Having read fellow foot soldier, Lewis Connolly’s recent blog about being in the Tartan Army on Twitter and re-Tweeting it to my followers, I was asked if I would share my experience on being a Scotland fan.
Born in Glasgow in the early Eighties, my family and I ventured down south, first to Kent and then to Essex, (where I remain to this day) due to my father’s job relocation. Despite being surround by English folk, I’ve always been a Scotland fan. Irrespective of the fact I’ve not really lived in Scotland for any length of time, I still feel it’s my home. It’s been strange growing up not really ‘fitting in’ with the locals in a nationalistic sense, but I wouldn’t change it. Even if every two years when we’ve failed to qualify for tournaments in the second half of my life has been particularly trying at times. This is only exacerbated when I’m then the subject of relentless ribbing from my English pals who get to support their team all the way to the Quarter Finals before turning tail and heading for home after yet another penalty shoot out failure! 😉
I went to my first game when I was eight, the World Cup Italia ’90 warm up game at Hampden against Poland. I was ‘treated’ to a 1-1 draw which saw a spectacular own goal by Gary Gillespie even the match on a sunny May day. Those were the days, qualifying for tournaments regularly! If only I knew then what I know now!
I was introduced to a foot soldier who had started going out with a friend of mine from school and he offered me a ticket to watch World Champions Spain at Hampden in a 2012 European Championship Qualifier. True to form Scotland put up a heroic fight only to be defeated at the death – a typical Scottish failure if you like. However, that didn’t put me off going again, I was hooked! The camaraderie during the day in the pubs, the rousing rendition of the national anthem pre-match, the finger nail biting atmosphere at the game – they simply all struck a chord with me. I didn’t want it to end. It only took 23 years to see my first Scotland victory, a 1-0 home win against Estonia at Pittodrie in February 2013.
The stories I can tell folk back at home of the escapades the Tartan Army get up to on their travels are lengthy; some for the ears of all, others perhaps not! The pubs, bars, city squares et al in which we spend our hard earned, making new friends, singing songs, swapping shirts, embracing new cultures – that’s what make Scotland away days so great!
Aside from the alcohol fueled shenanigans now deep in TA folklore, it would be remiss of me to not mention the plenty of good folk who are involved with the Tartan Army Sunshine Appeal. When I first heard what this fantastic charity stood for, I was dumbfounded. It’s simply amazing to think that at more than fifty consecutive away games, a charitable donation has been made to worthwhile recipients across Europe and beyond. The hard work behind the scenes is a wonder to behold, as is the superb nature of the Scottish supporters who continue to fund this opportunity to make children’s lives across the lands that little bit better.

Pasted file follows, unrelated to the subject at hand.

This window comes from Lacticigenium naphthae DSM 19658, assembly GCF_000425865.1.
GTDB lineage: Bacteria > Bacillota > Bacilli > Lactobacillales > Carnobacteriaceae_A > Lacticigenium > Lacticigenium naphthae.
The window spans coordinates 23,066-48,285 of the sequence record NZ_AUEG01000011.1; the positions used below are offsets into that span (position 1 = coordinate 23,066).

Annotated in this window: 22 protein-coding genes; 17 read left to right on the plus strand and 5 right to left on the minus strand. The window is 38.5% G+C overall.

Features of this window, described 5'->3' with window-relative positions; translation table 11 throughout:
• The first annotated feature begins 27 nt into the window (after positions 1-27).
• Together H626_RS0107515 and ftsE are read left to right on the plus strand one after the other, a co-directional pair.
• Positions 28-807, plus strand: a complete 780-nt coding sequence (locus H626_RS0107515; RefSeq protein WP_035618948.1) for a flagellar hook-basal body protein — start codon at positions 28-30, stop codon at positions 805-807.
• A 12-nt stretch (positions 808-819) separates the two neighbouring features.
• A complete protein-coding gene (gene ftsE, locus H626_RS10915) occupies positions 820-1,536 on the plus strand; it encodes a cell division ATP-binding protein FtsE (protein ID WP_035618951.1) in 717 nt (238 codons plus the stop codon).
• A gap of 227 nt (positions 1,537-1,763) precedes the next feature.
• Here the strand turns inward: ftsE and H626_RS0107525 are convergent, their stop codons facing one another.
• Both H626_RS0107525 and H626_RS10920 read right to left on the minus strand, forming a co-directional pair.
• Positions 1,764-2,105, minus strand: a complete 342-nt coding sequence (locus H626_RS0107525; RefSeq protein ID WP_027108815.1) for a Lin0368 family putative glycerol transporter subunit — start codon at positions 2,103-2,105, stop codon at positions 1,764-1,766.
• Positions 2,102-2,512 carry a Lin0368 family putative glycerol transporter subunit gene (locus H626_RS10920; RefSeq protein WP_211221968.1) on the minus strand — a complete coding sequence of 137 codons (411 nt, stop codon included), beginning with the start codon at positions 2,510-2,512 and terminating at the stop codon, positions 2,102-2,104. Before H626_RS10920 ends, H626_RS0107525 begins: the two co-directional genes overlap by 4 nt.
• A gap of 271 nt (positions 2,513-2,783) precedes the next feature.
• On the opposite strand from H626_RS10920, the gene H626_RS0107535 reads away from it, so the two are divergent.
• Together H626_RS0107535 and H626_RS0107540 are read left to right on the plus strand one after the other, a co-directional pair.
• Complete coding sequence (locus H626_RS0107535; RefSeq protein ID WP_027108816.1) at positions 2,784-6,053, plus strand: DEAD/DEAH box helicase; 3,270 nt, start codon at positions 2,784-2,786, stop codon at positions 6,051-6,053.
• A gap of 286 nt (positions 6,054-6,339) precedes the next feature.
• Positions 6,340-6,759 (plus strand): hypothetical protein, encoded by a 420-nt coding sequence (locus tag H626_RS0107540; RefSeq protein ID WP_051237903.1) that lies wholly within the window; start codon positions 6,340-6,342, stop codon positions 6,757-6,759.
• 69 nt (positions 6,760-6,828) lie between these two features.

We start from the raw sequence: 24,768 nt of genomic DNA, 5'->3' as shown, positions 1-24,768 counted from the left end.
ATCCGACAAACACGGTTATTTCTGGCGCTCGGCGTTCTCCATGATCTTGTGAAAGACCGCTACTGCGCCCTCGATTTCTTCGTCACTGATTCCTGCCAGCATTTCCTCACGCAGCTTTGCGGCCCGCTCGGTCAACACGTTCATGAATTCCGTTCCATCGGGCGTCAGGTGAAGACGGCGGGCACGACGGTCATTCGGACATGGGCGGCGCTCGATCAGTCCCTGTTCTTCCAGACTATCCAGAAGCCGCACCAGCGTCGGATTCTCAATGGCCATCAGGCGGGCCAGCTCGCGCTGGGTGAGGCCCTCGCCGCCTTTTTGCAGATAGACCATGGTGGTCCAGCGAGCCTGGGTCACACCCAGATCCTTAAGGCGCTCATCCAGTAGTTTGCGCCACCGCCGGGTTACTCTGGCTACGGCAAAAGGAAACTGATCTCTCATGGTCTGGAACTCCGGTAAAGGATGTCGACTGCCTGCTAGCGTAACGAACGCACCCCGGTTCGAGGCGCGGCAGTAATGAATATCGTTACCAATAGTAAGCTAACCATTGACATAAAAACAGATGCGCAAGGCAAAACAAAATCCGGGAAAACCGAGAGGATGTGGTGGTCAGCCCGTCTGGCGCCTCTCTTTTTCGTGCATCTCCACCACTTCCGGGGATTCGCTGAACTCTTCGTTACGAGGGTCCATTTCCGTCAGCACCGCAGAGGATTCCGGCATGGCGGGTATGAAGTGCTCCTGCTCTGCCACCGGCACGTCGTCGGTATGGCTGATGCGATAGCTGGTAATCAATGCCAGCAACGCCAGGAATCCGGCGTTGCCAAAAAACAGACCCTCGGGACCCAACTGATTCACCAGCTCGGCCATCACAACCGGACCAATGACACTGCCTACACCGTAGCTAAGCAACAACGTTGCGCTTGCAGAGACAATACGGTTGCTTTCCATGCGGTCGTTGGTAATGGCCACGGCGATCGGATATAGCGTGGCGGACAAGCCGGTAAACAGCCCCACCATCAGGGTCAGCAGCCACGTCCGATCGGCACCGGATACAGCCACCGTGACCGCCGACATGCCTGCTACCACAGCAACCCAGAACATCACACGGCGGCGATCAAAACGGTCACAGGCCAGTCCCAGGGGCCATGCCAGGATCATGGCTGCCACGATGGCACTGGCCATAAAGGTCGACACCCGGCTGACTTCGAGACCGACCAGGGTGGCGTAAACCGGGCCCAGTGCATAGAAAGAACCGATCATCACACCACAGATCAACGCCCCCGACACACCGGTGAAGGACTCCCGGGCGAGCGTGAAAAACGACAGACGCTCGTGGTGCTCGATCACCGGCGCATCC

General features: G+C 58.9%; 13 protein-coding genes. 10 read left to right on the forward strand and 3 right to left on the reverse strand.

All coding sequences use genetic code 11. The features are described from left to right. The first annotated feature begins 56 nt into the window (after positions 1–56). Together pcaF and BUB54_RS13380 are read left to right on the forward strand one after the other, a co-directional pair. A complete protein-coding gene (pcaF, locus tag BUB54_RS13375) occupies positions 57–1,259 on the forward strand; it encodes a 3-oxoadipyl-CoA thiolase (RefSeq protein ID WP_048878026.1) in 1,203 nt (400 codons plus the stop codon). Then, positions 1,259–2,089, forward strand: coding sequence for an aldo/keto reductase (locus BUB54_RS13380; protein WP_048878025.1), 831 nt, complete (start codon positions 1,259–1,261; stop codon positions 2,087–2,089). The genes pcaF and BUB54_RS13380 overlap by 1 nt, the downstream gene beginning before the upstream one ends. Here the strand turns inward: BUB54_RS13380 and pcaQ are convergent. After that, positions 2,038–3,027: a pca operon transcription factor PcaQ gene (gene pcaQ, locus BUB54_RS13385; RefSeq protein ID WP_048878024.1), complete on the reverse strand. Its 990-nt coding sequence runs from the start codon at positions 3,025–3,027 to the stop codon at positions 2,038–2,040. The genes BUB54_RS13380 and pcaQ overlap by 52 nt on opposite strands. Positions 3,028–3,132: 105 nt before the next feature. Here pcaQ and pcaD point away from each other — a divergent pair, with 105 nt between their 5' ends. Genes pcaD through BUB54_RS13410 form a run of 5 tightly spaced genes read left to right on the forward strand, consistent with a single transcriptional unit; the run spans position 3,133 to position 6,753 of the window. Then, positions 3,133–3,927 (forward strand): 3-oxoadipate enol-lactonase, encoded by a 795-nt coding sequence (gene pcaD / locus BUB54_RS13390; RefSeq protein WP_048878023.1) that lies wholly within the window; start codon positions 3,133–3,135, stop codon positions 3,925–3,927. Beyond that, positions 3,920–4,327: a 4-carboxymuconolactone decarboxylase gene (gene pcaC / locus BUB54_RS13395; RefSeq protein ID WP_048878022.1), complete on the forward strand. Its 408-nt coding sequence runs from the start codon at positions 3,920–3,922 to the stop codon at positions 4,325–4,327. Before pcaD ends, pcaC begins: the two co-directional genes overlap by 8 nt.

There are countless memories etched in my mind of away days but I can honestly say the following is definitely up there as being one of the most memorable. Like Lewis said, the Tartan Army is defined by the openness, generosity and willingness to help others, and that is what the Sunshine Appeal does best.
I’ve only been to one donation per se so far – in Dublin last summer, prior to the 2016 European Championship Qualifier against the Republic of Ireland. I was also present in the stands in Molde, Norway when TASA’s 50th donation took place on the pitch at half time during a 1-0 win.
Back to Dublin, where a donation to the ‘Aoibheann’s Pink Tie’ charity took place. This is an organisation that helps to offer practical help to children fighting cancer, as well as the families of those said children. This experience was one I can honestly say I’ll never forget.
It was pretty tough to hold back the tears that night, as the APT recipient accepted a cheque to the value of €7000. His emotional speech detailing the story of his young daughter who sadly succumbed to cancer had many a hardened TA reveler in tears. He was overjoyed and thoroughly touched beyond belief at the donation from TASA. You could have heard a pin drop when the donation was made, such was the magnitude of the occasion.
The venue was literally packed to the rafters of TA and Irish football supporters, mixing in unison, not only to enjoy the craic and occasion of the forthcoming game but more importantly, in my opinion, coming together as one to support a well deserving charity that does so much to help suffering youngsters.
I was immensely proud to be Scottish that night, knowing that my peers had united in various ways to help create this wonderful occasion. I’m sure I’m not the only one who can say they walked away from that donation feeling a little bit lucky and fortunate, but also very humble having heard the story of the APT representative. It was touching to hear the APT representative had donated some gifts to Yorkhill Children’s Hospital in return too.
‘Everywhere We Go’, it’s the generosity and compassion of the Scottish supporters that allow the Sunshine Appeal to prosper and help those in need. Long may it continue. As for the game itself, it ended in a disappointing 1-1 draw, but to be honest, and I’m sure many a Scotland fan will agree, donations like the one in Dublin will stick longer in the memory than any football match.